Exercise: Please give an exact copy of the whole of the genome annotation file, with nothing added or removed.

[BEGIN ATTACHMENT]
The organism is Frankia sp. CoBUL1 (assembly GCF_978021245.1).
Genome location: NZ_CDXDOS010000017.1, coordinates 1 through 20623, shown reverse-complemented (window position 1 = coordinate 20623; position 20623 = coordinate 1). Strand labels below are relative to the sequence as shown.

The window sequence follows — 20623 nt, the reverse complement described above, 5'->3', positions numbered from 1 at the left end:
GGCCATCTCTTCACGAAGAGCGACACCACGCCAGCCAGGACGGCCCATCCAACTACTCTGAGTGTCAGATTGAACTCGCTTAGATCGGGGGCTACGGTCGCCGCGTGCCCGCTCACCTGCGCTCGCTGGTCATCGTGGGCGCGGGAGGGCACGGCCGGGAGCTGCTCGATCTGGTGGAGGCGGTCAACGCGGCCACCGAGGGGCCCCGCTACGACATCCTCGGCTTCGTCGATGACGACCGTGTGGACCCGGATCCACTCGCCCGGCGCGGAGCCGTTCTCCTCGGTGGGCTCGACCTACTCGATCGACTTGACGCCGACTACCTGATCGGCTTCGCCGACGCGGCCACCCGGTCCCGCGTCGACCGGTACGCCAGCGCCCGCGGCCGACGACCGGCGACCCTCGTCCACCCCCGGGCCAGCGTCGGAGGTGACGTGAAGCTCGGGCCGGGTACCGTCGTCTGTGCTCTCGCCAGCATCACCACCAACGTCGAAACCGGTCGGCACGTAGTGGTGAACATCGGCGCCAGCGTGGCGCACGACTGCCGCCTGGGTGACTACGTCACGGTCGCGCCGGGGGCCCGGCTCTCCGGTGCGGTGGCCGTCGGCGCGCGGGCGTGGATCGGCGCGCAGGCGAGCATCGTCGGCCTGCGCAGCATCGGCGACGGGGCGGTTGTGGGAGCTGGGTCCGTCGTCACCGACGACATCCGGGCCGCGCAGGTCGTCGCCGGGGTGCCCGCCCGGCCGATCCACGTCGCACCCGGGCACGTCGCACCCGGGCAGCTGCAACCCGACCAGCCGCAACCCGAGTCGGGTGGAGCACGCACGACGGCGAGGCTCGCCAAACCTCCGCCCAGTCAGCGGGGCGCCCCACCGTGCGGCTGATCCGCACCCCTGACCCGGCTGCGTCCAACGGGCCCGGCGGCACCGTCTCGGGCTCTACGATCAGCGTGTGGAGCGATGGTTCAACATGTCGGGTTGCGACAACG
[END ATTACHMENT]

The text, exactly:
The organism is Frankia sp. CoBUL1 (assembly GCF_978021245.1).
Genome location: NZ_CDXDOS010000017.1, coordinates 1 through 20623, shown reverse-complemented (window position 1 = coordinate 20623; position 20623 = coordinate 1). Strand labels below are relative to the sequence as shown.

The window sequence follows — 20623 nt, the reverse complement described above, 5'->3', positions numbered from 1 at the left end:
GGCCATCTCTTCACGAAGAGCGACACCACGCCAGCCAGGACGGCCCATCCAACTACTCTGAGTGTCAGATTGAACTCGCTTAGATCGGGGGCTACGGTCGCCGCGTGCCCGCTCACCTGCGCTCGCTGGTCATCGTGGGCGCGGGAGGGCACGGCCGGGAGCTGCTCGATCTGGTGGAGGCGGTCAACGCGGCCACCGAGGGGCCCCGCTACGACATCCTCGGCTTCGTCGATGACGACCGTGTGGACCCGGATCCACTCGCCCGGCGCGGAGCCGTTCTCCTCGGTGGGCTCGACCTACTCGATCGACTTGACGCCGACTACCTGATCGGCTTCGCCGACGCGGCCACCCGGTCCCGCGTCGACCGGTACGCCAGCGCCCGCGGCCGACGACCGGCGACCCTCGTCCACCCCCGGGCCAGCGTCGGAGGTGACGTGAAGCTCGGGCCGGGTACCGTCGTCTGTGCTCTCGCCAGCATCACCACCAACGTCGAAACCGGTCGGCACGTAGTGGTGAACATCGGCGCCAGCGTGGCGCACGACTGCCGCCTGGGTGACTACGTCACGGTCGCGCCGGGGGCCCGGCTCTCCGGTGCGGTGGCCGTCGGCGCGCGGGCGTGGATCGGCGCGCAGGCGAGCATCGTCGGCCTGCGCAGCATCGGCGACGGGGCGGTTGTGGGAGCTGGGTCCGTCGTCACCGACGACATCCGGGCCGCGCAGGTCGTCGCCGGGGTGCCCGCCCGGCCGATCCACGTCGCACCCGGGCACGTCGCACCCGGGCAGCTGCAACCCGACCAGCCGCAACCCGAGTCGGGTGGAGCACGCACGACGGCGAGGCTCGCCAAACCTCCGCCCAGTCAGCGGGGCGCCCCACCGTGCGGCTGATCCGCACCCCTGACCCGGCTGCGTCCAACGGGCCCGGCGGCACCGTCTCGGGCTCTACGATCAGCGTGTGGAGCGATGGTTCAACATGTCGGGTTGCGACAACG